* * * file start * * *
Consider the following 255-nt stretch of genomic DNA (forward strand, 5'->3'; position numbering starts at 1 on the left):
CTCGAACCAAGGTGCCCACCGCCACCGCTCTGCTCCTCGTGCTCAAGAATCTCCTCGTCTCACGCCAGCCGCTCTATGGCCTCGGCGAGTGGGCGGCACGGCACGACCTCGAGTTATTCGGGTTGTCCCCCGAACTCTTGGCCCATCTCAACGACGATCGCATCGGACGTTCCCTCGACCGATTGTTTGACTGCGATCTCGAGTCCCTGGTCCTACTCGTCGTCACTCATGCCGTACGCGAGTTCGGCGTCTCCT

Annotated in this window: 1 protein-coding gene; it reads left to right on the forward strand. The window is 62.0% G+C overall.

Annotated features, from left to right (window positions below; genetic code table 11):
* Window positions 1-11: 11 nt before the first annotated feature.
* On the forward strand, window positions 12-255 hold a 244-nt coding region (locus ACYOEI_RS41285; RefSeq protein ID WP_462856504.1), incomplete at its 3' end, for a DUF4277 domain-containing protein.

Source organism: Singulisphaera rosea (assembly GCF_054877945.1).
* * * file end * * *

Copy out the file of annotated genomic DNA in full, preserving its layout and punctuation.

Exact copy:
Consider the following 255-nt stretch of genomic DNA (forward strand, 5'->3'; position numbering starts at 1 on the left):
CTCGAACCAAGGTGCCCACCGCCACCGCTCTGCTCCTCGTGCTCAAGAATCTCCTCGTCTCACGCCAGCCGCTCTATGGCCTCGGCGAGTGGGCGGCACGGCACGACCTCGAGTTATTCGGGTTGTCCCCCGAACTCTTGGCCCATCTCAACGACGATCGCATCGGACGTTCCCTCGACCGATTGTTTGACTGCGATCTCGAGTCCCTGGTCCTACTCGTCGTCACTCATGCCGTACGCGAGTTCGGCGTCTCCT

Annotated in this window: 1 protein-coding gene; it reads left to right on the forward strand. The window is 62.0% G+C overall.

Annotated features, from left to right (window positions below; genetic code table 11):
* Window positions 1-11: 11 nt before the first annotated feature.
* On the forward strand, window positions 12-255 hold a 244-nt coding region (locus ACYOEI_RS41285; RefSeq protein ID WP_462856504.1), incomplete at its 3' end, for a DUF4277 domain-containing protein.

Source organism: Singulisphaera rosea (assembly GCF_054877945.1).